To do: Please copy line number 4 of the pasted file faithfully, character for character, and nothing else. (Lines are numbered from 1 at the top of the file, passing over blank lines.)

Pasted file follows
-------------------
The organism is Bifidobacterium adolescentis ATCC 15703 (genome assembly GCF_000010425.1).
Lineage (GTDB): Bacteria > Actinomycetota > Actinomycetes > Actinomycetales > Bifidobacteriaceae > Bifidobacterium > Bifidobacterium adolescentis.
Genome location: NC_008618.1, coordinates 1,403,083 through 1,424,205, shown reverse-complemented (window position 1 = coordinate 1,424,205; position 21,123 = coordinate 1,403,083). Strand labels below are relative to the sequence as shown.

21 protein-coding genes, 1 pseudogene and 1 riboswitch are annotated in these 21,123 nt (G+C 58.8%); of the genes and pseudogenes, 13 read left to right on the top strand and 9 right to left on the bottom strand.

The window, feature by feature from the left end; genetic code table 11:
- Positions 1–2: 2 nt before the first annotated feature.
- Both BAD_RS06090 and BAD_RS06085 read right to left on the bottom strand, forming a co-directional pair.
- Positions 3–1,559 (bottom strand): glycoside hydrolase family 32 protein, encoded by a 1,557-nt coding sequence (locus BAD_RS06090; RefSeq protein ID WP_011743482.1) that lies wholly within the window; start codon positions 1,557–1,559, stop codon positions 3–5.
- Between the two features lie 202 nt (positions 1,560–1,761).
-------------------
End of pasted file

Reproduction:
21 protein-coding genes, 1 pseudogene and 1 riboswitch are annotated in these 21,123 nt (G+C 58.8%); of the genes and pseudogenes, 13 read left to right on the top strand and 9 right to left on the bottom strand.